Well, the new season is upon us. It doesn’t seem like two minutes since the last one finished. I always look forward to seeing new combinations and how last year’s horses have altered.
We are busy, as I’m sure everyone is, preparing for the forthcoming season. It’s that time of year where we are looking at show dates and where to place each horse. We look at quiet venues and ride judges who will give a youngster the best introduction to the job.
First season novices can be challenging but also the most rewarding. With luck the horses we have been busy preparing over the winter will be ready, but you have to be realistic that some take longer than others. I have to say I am grateful for the shows allowing entries on the day. This certainly helps, as would a crystal ball or employing Mystic Meg.
Having measured some horses this year, I’m pleased to report that the new paperless Joint Measurement Board (JMB) system seems to be working well. It is much simpler and quicker, with results going online within a few days of the measuring appointment.
It’s a much more transparent system which is accessible to all — including shows if there is ever a discrepancy, plus societies for checking registrations and also competitors.
Safety vs tradition
There has been much controversy over the new hat standards that are to be enforced this year. I am all for safety, but should this be at the expense of tradition?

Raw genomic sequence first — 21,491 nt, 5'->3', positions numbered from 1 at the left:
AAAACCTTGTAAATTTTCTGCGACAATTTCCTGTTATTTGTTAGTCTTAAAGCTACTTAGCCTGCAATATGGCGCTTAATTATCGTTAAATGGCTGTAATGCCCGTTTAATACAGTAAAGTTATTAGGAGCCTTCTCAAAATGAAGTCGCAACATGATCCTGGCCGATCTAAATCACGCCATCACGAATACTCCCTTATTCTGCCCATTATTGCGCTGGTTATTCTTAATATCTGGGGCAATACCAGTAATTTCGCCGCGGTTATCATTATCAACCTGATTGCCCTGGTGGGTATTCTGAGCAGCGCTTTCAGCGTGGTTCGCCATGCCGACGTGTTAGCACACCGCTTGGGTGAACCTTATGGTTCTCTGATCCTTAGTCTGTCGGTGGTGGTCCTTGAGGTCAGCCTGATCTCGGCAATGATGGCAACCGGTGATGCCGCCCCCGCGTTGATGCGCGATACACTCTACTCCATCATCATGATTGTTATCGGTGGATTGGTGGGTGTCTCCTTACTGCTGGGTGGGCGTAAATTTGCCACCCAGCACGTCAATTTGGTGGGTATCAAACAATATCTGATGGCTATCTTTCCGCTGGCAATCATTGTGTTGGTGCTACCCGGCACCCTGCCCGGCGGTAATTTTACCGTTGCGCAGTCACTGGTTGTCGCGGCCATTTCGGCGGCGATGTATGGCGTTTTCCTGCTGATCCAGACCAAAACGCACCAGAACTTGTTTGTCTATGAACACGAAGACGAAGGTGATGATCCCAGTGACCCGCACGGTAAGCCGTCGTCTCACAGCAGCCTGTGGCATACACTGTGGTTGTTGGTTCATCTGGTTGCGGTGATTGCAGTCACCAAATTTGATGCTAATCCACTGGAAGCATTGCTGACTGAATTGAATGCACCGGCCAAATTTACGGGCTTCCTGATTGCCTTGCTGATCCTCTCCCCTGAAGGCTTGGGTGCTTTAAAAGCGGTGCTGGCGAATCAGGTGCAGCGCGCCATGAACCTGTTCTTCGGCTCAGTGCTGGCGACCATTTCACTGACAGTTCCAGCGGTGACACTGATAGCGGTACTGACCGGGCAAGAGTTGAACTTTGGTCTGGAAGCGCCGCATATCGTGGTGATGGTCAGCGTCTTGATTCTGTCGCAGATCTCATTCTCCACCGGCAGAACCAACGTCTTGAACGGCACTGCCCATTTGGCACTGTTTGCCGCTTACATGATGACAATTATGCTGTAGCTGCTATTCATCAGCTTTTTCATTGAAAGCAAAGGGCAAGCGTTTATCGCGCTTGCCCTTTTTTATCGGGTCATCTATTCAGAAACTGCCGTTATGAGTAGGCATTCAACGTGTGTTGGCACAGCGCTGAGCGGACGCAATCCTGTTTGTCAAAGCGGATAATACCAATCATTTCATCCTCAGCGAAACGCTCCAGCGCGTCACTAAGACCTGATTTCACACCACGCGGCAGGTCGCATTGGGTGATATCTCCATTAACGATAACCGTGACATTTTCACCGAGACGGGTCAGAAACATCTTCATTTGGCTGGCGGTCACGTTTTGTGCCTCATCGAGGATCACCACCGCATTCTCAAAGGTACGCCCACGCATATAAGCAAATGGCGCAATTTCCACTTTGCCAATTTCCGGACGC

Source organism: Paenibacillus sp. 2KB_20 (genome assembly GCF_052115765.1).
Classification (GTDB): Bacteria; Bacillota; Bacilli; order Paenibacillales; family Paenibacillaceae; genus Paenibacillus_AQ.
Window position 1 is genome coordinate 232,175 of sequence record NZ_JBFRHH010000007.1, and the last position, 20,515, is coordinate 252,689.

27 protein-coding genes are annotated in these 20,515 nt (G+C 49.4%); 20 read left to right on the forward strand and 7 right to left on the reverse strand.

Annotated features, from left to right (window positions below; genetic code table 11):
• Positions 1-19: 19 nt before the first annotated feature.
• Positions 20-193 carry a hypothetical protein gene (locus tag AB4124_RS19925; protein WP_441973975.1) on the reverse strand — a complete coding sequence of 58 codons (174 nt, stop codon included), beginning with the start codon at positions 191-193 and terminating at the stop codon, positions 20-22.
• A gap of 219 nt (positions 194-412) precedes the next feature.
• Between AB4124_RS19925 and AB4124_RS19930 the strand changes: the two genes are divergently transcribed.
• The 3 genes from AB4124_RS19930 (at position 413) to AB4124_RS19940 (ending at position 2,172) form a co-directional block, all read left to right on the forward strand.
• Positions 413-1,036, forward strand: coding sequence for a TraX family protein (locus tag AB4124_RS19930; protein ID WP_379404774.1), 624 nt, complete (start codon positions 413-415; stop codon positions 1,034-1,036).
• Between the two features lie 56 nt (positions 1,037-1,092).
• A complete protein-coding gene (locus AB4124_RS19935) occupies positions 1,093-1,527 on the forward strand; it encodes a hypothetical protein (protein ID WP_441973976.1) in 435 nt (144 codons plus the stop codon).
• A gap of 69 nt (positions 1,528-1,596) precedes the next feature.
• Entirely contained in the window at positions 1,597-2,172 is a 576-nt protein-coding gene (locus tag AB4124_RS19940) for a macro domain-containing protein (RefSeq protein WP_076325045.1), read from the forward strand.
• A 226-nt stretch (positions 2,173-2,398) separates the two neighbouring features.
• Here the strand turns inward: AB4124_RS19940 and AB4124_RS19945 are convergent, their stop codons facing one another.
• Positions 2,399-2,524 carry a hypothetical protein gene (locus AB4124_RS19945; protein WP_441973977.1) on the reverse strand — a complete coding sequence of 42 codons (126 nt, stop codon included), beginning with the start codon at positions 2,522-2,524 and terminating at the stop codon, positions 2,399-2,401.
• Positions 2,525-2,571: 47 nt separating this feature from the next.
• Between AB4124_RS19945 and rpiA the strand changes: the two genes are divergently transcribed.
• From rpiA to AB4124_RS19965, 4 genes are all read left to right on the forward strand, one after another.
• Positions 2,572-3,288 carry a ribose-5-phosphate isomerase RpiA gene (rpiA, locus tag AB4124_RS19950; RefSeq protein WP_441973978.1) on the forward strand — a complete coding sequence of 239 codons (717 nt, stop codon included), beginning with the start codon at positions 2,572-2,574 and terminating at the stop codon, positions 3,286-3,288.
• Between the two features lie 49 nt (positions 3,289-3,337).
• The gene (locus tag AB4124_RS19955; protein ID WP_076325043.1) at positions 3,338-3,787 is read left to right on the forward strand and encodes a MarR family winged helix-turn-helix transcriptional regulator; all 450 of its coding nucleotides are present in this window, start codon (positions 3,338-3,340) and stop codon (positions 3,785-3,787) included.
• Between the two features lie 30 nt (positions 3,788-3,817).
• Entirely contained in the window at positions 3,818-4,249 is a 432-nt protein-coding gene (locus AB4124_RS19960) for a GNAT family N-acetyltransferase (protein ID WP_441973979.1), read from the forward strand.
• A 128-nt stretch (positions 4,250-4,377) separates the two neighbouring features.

I still think adults should have the freedom of choice with the option of a disclaimer, but I accept for insurance purposes at certain shows why chinstraps are enforced, and also for the safety of the children.
The new showjumping-style hats could become yard trademarks — almost team colours — as browbands and jackets have become.
The hat should not detract for the wrong reasons though, and must complement the overall picture of the horse and jockey. I can understand the use of the showjumping-style helmets as they are a neater shape. I ride in one on a day-to-day basis. It conforms to all the current standards and if the manufacturers covered them in velvet and with a flesh-coloured harness, they would sell more.
Why do the current velvet showing-style hats have to be so bulky and high domed? People must be worried about spending their money buying a new hat, only to have the standards change the following year making it defunct.
RIP Sue Webb
Finally, I was very sad to hear of the loss of Sue Webb. It was a real shock and she will be greatly missed by all of us. Sue was a proper hunting woman and loved life. She was always helpful and on hand to give practical advice, and full of praise when it was deserved.
Ref Horse & Hound; 23 March 2017